It is helpful to get the voices out on paper and review what you are telling yourself. You can be shocked that you say things to yourself that you dream of saying to anybody else, even your worst enemy.

The practice of getting the messages on the paper makes it real and can be a wake-up call to see how harsh you are to yourself.

It is ok to let go of a toxic parent

This’s such a tough decision, but it can be one of the most important. We, humans, are wired to connect, even with people who do not deserve to be connected to us. Sometimes though, the way to stop the disease spreading is to amputate.

It does not matter how much you love most people; they’re broken to the point that they’ll keep damaging you from the inside out. You aren’t responsible for them or for the state of your relationships with them, and you’re under no obligation to keep lining yourself up to be humiliated, abused, belittled, and shamed. Healing will begin when you start expecting more for yourself.

Review the messages objectively

Are you unlovable and complete failure and unable to do anything right?

When you ruminate, you may tend to be absolute all, never, nothing, etc. Remind yourself that no one is all anything: people vary in who they are and what they do.

Revise the messages so that you can acknowledge the current beliefs

It goes something like this: Somehow, I developed a mistaken belief, I will never succeed. I can succeed by taking different steps. I will take the first step this week.

Or, I somehow agreed with things said to me as a kid that I was unworthy. No one is completely unworthy. I have worth or I will take time now to write out the things I have done in my life that are worthwhile. You can then write down a step, or make a list of even the small things that are more positive.

Keep on hand a song, poem, prayer, or other statements that help you stay positive

When you recognize the voices in your own self-talk, shift to something further positive by replacing those voices with your made mantra, poem, song, etc., and then stay positive and away from those negative voices.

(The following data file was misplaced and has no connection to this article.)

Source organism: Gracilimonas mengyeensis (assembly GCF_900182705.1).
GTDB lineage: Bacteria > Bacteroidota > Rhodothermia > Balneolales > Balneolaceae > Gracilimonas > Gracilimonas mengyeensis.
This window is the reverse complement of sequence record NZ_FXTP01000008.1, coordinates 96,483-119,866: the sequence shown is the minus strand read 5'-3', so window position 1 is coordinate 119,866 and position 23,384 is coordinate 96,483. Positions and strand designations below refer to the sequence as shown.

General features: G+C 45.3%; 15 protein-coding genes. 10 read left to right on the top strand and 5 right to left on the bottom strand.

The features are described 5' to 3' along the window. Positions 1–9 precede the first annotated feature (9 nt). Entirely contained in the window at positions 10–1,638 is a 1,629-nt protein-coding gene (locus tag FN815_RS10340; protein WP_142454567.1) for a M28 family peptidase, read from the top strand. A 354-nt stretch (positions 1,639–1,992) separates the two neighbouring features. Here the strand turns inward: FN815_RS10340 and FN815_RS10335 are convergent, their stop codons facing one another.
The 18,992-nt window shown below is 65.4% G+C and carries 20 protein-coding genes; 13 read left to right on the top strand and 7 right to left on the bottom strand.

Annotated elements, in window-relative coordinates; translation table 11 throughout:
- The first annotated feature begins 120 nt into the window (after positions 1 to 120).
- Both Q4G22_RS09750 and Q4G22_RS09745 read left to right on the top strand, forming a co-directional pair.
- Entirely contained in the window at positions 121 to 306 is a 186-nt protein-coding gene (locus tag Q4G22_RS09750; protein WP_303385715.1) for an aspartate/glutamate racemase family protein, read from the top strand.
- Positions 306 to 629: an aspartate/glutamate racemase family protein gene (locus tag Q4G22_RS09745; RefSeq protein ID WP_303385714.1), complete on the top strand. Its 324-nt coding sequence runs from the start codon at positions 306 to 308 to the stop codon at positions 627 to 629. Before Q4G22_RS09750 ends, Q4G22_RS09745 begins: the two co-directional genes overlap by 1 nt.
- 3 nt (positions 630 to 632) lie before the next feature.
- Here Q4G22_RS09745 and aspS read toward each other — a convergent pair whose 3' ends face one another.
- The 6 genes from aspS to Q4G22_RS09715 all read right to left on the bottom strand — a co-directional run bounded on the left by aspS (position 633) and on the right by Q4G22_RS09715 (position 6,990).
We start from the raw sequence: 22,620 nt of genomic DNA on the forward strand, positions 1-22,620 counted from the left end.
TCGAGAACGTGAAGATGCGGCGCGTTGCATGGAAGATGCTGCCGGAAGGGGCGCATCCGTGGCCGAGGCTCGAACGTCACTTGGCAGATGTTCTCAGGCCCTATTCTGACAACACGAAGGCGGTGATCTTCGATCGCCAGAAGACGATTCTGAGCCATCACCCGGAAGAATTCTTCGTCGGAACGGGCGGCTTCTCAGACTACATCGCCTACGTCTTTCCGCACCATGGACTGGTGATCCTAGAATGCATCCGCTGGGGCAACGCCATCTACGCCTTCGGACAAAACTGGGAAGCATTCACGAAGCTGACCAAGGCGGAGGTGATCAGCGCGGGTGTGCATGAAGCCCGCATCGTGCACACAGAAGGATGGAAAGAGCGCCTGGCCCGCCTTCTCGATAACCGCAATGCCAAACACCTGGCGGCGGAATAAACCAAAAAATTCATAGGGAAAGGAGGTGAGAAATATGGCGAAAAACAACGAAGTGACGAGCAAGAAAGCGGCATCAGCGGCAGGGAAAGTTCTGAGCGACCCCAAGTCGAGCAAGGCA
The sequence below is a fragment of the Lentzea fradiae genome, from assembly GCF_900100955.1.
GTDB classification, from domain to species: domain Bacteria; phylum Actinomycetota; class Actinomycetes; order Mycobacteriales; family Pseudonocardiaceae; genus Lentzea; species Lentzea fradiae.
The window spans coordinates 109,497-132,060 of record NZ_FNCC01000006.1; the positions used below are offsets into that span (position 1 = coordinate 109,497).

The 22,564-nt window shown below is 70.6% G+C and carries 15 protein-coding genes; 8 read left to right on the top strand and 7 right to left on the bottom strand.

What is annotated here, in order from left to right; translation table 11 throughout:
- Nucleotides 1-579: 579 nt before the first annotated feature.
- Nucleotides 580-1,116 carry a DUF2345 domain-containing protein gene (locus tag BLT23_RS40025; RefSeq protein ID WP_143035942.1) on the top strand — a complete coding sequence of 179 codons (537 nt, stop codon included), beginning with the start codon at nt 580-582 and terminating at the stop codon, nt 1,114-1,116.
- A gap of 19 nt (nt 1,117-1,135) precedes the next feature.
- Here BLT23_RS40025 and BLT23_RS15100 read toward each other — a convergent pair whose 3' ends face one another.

Have a statement you may repeat to yourself that keeps you concentrated on the positive. Negative voices that you heard in childhood have had a lifetime to take hold and turn into the form of self-talk that will bring you down. It would not be simple to shift these messages to something extra positive, so you have to commit to changing them, as well as to practicing positive self-talk as frequently as possible.

The payoff is that you can release yourself from messages that likely never fit you and do not today. Try shifting those internal recordings to find good peace and contentment.

Prepare for your inevitable regression

It isn’t a question of if the regression is going to happen, it is when you do some mental work before visiting your family so that you may avoid triggering your worst behaviors.

Ask yourself that Are there some definite topics of conversation or physical places that can send your family into a tizzy? And then try to avoid those topics as well as places. If you can change scenery then it can help you to get out of old patterns, so if the family dinner table devolves into chaos, try to eat one night and then see if it will improve relations or not.

Read More:

How to express your feelings clearly?

9 Simple ways to manage anxiety

4 simple ways to overcome parental rejection

10 signs of abusive behaviors in narcissistic parents

9 Warning Signs of Emotional Abuse